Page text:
Helen M. Dixon

Assistant Professor
Ph.D., University of Michigan

Office: Brewster A-308

Email: dixonhe19@ecu.edu

Phone: 252-328-6094

 Fall 2022 Office Hours:  Mondays 11-12pm, Tuesdays 1-3pm, and Wednesdays 10-12pm.

Helen Dixon is an interdisciplinary scholar of the ancient Mediterranean world specializing in Phoenician history and culture in the first millennium BCE. Dixon holds a B.A. in Religious Studies from McGill University, and an M.A. and Ph.D. in Near Eastern Studies from the University of Michigan, which she completed in 2013. Subsequently, she held a two-year teaching postdoc in the History Department at North Carolina State University and a two-year research postdoc in the Academy of Finland Centre of Excellence in Research in “Changes in Sacred Texts and Traditions” at the University of Helsinki. From 2017-2019, she served as Assistant Professor of Religion at Wofford College in Spartanburg, South Carolina. Before leaving Finland for her position at Wofford, she co-authored a national grant funding an eight-year Centre of Excellence in “Ancient Near Eastern Empires” at the University of Helsinki, where she continues as an external collaborator. Her research has evolved from archaeological excavation, museum study, and archive work in Israel, the West Bank, Jordan, Cyprus, Lebanon, Syria, Turkey, and Greece, and focuses on how Phoenicians and their neighbors shaped and negotiated their social identities in both life and death. She maintains secondary publishing interests in both digital humanities applications to the study and teaching of the ancient world, and the increasingly urgent ethical challenges of the international antiquities trade. Dixon offers courses at both the graduate and undergraduate levels in Ancient Mediterranean History and Museum Studies.

Selected Publications:


“Late First Millennium BCE Levantine Dog Burials as an Extension of Human Mortuary Behavior,” Bulletin of the American Schools of Oriental Research Issue 379 (May 2018): 19-41.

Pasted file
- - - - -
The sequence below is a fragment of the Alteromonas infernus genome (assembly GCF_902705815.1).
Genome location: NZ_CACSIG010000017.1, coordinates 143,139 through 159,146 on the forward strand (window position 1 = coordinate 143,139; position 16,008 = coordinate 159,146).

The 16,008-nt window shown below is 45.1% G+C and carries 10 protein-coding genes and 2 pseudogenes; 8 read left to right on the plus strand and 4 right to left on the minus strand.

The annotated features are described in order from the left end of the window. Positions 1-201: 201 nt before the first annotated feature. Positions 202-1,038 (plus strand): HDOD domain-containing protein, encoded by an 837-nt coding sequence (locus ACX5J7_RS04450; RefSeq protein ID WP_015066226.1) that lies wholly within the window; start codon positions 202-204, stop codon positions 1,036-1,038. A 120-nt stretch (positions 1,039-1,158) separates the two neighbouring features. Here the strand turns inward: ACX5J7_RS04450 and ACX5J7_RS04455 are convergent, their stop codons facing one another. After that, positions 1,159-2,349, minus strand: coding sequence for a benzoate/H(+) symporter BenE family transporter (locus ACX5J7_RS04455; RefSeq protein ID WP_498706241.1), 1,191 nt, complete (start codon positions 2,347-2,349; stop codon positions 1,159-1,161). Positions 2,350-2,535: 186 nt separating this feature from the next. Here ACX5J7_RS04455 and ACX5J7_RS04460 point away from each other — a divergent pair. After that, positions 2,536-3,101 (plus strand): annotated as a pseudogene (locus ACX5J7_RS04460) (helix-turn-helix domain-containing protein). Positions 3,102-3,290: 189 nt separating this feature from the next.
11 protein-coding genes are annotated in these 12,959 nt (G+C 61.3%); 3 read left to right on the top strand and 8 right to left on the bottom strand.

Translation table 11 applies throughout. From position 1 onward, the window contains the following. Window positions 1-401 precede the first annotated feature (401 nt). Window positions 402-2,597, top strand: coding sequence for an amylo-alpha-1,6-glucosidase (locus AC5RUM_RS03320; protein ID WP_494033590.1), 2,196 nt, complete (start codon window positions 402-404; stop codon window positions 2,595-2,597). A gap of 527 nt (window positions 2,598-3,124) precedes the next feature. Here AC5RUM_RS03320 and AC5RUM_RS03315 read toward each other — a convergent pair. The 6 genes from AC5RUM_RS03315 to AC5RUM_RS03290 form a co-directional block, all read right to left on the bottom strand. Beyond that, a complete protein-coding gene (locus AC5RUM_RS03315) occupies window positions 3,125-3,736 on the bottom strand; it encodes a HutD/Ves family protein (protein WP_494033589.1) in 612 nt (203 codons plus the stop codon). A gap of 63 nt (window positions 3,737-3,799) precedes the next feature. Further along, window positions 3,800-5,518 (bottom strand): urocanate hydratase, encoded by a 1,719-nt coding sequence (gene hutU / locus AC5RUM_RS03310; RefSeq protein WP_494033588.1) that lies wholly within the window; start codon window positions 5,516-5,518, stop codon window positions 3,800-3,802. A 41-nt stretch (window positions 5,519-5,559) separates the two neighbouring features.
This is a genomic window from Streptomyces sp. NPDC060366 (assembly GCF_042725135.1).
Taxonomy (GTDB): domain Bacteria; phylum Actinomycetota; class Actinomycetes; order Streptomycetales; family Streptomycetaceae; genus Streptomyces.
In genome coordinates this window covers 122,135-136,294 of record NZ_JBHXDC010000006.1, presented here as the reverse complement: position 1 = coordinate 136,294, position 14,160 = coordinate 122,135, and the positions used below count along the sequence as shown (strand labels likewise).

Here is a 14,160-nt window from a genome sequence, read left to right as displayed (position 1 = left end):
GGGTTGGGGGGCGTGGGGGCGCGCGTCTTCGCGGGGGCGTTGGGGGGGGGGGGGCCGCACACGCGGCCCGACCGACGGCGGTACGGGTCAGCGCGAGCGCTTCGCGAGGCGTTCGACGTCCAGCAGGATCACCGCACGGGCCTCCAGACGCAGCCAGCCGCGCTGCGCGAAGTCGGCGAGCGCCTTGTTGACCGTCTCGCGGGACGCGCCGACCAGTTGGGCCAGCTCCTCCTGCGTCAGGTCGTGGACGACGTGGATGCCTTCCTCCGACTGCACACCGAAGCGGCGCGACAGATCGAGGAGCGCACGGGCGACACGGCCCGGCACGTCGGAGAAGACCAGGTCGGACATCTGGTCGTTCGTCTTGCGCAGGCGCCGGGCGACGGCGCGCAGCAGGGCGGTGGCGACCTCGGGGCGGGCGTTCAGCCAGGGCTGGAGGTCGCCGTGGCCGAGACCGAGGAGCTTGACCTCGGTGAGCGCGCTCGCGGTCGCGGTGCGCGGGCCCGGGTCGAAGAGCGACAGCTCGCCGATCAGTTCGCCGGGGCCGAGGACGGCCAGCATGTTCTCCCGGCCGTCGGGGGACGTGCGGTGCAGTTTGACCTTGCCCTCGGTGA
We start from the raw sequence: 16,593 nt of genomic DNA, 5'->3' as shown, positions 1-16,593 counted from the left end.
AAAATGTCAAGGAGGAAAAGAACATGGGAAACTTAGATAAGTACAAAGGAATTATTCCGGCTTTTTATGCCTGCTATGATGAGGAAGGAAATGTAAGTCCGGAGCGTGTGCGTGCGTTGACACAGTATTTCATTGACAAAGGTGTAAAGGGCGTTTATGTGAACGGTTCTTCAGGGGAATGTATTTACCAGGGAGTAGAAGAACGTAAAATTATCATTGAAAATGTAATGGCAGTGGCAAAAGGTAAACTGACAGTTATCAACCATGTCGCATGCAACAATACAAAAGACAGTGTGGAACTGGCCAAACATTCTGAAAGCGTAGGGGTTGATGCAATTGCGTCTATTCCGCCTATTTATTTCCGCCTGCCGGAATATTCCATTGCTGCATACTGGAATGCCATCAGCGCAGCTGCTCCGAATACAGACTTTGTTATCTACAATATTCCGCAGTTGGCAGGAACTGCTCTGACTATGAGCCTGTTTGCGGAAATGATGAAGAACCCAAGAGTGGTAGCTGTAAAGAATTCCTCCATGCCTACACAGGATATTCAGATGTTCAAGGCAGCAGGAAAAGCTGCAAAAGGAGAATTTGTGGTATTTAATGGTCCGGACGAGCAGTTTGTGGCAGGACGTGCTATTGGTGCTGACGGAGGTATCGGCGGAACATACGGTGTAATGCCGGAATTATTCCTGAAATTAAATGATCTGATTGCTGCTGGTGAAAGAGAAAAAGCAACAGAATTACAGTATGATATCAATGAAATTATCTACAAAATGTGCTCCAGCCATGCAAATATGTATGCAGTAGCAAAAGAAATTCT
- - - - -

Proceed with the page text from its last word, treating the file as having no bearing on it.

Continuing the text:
“‘Blue from Babylon’: Notes from the Curatorial Trenches,” [publication of a seal with Aramaic inscription from the Kelsey Museum at the University of Michigan; second author with Margaret Cool Root]. In The Adventure of the Illustrious Scholar: Papers Presented to Oscar White Muscarella, edited by E. Simpson. Leiden: E.J. Brill, 2018.

“Researching Cultural Objects and Manuscripts in a Small Country: The Finnish Experience of Raising Awareness of Art Crime,” [third author with Suzie Thomas, Rick Bonnie, and Visa Immonen] Arts 7: Special issue on “Advances in Art Crime Research” (http://www.mdpi.com/journal/arts/special_issues/art_crime; 2018).

“Innovations in Near Eastern Studies Pedagogy: Using 3D Printers with Ancient Artifacts,” invited piece for the Committee for Undergraduate Middle East Studies section of Issues in Middle East Studies (April 2018): 31-33.

“What is Funerary Archaeology?” and “How do Artefacts End Up in Museums?” In The Five-Minute Archaeologist, edited by Cynthia Shafer-Elliott. Equinox Press, 2016.

“Achaemenid,” “Arsacid,” “Cyrus,” “Human Sacrifice,” “Persepolis,” “Persia,” and “Sassanian.” In The Routledge Encyclopedia of Ancient Mediterranean Religions, edited by E. Orlin, L. S. Fried, J. Wright Knust, M. L. Satlow, and M. E. Pregill. London: Routledge, 2015.

“Writing Persepolis in Judah: Achaemenid Kingship in Chronicles.” In Images and Prophecy in the Ancient Eastern Mediterranean, edited by Martti Nissinen and Charles Carter. Göttingen: Vandenhoeck & Ruprecht, 2009.

Courses Offered:

HIST 1030: World Civilizations to 1500
HIST 3340: The Ancient Middle East from Prehistory to Muhammed
HIST 3405: History of Ancient Greece to 146 BC
HIST 3993: Approaches to Historical Objects
HIST 5340: The Ancient Near East
HIST 5920/21: Techniques of Museum and Historic Site Development
HIST 5930/31: Field and Laboratory Studies in Museum and Historic Site Development